A BDC survey found that roughly 40% of small business owners are planning to exit their businesses in the next five years. About half of those businesses will be available to outside buyers (the remainder will be either wound down or transferred to family members). This translates into about $150 billion worth of economic value coming to market."

"With an increase in businesses for sale over the next few years, valuations are likely to be driven down. This presents an opportunity for entrepreneurs to scale up their businesses by making acquisitions."

Wave of business sales is coming
 
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Patrickg

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I was reading an article published by Business Development Canada a couple weeks ago that talks about the opportunities coming up in the next few years regarding buying businesses. I'm sure it translates to the U.S. as well:

"The baby-boom generation of entrepreneurs is heading toward retirement and an increasing number of businesses are coming up for sale.

A BDC survey found that roughly 40% of small business owners are planning to exit their businesses in the next five years. About half of those businesses will be available to outside buyers (the remainder will be either wound down or transferred to family members). This translates into about $150 billion worth of economic value coming to market."

"With an increase in businesses for sale over the next few years, valuations are likely to be driven down. This presents an opportunity for entrepreneurs to scale up their businesses by making acquisitions."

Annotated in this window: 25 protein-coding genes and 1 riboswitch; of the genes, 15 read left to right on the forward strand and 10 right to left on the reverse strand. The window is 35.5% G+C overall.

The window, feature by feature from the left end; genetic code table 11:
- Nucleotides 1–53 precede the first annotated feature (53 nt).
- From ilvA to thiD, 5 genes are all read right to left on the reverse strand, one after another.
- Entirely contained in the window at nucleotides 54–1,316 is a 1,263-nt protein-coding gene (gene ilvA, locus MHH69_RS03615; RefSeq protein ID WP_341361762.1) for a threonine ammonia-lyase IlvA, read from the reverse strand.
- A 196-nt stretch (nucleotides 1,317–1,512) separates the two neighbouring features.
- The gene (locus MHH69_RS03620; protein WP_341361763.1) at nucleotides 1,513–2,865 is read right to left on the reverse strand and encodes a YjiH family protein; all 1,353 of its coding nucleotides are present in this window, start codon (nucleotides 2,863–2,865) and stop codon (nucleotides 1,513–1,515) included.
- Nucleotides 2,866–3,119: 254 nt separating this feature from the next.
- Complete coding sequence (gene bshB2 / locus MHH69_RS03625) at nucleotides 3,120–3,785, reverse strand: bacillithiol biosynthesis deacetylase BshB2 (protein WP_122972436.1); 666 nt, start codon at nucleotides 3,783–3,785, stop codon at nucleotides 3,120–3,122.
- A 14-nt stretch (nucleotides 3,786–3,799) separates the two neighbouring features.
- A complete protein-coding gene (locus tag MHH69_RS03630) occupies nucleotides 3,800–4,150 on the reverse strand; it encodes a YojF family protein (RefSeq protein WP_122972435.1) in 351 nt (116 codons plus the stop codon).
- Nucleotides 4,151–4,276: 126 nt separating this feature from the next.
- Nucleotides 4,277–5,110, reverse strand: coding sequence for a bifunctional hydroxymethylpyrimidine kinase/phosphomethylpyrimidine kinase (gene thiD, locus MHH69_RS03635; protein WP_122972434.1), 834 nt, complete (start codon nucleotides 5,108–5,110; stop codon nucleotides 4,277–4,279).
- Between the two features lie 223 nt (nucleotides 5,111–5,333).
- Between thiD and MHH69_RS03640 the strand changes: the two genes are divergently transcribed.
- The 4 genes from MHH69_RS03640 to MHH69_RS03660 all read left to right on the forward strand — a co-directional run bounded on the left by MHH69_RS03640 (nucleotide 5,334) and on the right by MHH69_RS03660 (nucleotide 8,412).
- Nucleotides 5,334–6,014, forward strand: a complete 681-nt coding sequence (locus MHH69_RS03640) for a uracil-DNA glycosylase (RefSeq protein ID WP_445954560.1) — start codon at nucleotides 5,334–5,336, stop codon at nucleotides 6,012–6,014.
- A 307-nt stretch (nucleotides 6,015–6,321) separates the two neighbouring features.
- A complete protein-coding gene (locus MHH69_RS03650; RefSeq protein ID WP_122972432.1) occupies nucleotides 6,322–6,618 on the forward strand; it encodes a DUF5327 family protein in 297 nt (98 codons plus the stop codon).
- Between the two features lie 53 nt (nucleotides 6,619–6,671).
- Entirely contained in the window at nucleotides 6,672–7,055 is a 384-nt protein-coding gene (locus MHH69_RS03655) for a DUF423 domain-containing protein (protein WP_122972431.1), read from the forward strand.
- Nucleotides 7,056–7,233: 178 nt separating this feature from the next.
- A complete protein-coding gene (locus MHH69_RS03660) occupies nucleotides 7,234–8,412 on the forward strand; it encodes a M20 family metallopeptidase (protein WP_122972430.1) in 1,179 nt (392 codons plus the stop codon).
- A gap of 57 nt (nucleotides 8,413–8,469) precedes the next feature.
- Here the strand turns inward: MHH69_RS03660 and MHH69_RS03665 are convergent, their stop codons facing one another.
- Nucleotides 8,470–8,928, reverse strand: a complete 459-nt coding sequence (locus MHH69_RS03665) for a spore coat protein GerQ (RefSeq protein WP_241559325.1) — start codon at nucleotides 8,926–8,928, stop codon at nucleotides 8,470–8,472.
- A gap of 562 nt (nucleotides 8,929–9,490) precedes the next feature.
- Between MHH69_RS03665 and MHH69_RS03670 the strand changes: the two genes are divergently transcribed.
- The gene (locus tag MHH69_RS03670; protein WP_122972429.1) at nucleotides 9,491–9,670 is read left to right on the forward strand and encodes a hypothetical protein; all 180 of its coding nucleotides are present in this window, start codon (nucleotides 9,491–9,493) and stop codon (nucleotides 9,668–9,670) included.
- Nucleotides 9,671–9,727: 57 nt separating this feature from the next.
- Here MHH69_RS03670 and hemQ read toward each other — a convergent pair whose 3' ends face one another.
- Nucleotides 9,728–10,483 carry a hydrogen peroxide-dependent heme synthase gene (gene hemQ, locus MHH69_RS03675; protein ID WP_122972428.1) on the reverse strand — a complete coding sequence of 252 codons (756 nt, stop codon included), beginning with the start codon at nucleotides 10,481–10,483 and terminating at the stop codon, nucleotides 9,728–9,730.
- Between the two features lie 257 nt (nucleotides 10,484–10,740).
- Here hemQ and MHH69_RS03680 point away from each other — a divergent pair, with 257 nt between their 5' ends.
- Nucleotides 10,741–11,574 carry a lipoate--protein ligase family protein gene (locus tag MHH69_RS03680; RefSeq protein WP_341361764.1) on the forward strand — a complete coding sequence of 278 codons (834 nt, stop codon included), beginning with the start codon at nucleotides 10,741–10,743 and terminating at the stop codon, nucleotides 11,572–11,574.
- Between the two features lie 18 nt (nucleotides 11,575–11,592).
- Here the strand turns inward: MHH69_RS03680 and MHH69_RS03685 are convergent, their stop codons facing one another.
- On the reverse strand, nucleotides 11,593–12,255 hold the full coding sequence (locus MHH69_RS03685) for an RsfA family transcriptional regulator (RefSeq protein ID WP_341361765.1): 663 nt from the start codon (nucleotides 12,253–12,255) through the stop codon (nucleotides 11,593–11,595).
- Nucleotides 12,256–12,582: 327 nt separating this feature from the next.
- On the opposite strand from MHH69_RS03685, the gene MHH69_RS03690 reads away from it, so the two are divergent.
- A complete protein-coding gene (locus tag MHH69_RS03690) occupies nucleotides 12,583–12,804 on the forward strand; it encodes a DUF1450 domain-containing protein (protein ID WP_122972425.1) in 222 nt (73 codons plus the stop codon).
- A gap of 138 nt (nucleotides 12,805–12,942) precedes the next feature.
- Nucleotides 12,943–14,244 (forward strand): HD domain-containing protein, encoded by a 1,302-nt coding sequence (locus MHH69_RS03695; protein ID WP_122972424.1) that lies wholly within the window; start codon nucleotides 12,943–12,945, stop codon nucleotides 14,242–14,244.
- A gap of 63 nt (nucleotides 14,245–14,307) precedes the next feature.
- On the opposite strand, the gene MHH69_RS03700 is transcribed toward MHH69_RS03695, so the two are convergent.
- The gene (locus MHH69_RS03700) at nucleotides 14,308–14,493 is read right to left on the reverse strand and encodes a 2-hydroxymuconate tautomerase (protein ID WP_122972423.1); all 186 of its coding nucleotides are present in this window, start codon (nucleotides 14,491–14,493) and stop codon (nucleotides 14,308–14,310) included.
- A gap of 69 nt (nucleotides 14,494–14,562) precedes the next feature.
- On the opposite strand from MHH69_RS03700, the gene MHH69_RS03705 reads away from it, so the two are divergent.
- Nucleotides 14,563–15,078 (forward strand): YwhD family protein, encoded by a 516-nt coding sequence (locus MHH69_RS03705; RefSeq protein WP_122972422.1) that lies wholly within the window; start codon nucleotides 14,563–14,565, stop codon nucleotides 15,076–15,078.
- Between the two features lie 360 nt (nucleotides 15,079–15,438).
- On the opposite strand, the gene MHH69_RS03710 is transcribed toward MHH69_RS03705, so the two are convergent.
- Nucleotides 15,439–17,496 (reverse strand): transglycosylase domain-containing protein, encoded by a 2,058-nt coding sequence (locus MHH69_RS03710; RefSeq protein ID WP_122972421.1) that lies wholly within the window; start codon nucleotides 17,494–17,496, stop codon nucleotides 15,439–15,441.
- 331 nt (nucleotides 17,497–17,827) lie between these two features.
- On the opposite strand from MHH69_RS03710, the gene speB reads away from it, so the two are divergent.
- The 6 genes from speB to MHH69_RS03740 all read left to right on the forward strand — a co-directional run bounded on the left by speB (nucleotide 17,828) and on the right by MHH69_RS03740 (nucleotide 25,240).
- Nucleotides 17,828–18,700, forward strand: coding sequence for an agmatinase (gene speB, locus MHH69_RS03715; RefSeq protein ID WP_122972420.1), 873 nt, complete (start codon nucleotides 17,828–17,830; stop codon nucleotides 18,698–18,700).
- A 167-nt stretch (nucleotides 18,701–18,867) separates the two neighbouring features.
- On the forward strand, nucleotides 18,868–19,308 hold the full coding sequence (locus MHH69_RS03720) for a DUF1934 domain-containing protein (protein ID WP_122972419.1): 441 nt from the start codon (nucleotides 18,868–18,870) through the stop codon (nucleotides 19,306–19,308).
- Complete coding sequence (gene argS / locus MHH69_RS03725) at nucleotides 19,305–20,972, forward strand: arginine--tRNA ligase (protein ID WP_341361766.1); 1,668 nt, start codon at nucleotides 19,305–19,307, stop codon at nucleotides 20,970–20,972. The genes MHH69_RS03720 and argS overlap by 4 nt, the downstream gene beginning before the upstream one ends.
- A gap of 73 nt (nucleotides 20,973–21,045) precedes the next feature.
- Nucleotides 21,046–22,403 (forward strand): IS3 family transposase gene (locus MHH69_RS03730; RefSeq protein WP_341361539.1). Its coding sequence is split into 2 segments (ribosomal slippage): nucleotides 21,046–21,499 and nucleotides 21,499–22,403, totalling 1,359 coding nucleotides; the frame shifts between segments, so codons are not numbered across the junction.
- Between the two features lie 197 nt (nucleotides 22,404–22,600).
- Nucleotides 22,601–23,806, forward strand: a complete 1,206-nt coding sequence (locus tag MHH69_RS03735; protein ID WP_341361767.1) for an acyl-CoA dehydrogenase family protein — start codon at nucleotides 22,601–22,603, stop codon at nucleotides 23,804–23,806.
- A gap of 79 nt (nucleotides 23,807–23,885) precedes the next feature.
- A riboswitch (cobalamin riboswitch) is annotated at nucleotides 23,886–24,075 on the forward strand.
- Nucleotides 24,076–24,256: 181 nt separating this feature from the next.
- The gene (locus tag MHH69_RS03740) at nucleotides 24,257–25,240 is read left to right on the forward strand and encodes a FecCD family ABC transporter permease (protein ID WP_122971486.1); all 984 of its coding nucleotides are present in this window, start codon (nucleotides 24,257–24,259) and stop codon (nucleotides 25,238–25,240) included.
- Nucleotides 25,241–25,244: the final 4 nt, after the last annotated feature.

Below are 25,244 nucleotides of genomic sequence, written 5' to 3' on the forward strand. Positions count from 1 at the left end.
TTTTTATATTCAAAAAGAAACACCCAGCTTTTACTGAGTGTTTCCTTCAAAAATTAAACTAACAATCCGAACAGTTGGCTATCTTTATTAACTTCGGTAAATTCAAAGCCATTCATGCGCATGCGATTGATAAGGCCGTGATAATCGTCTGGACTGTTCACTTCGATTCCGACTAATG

Wave of business sales is coming


Great topic.

My business is pending currently waiting for wire transfer. I used empire flippers. Great experience, they do all the heavy lifting when your selling.

My only caution is being on the seller side for the first time is. If somebody was trying to cheat the system they could. So just be careful and make sure you do your due diligence.

Not saying don't do it. I think most people are legit and just want a fair transaction.
 
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Y.B.

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I've requested a number of prospectuses for various types of online businesses. I'd say about close to 50% of the ones I looked at were complete garbage - really bad deals for the buyers...and the sad part is, they're going to get sold.
 

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Please share with me your thoughts, and if you've bought a business, I would LOVE to hear your feedback on how that went for you and if you recommend it.
I love you idea. It's not cheating. It's being smart. Yes, sometimes you'll make a mistake and not make a good buy -- BUT a good buy will put you instantly be down the road, without going through the start-up phase. Your watch word should be CAREFUL. Do you homework and then do some more. Why are they selling? Can you identify the mistakes they are making and correct them without breaking your own piggy bank? You are taking a calculated risk, so make sure that your odds are good. Set yourself some standards and don't stray from those bench marks.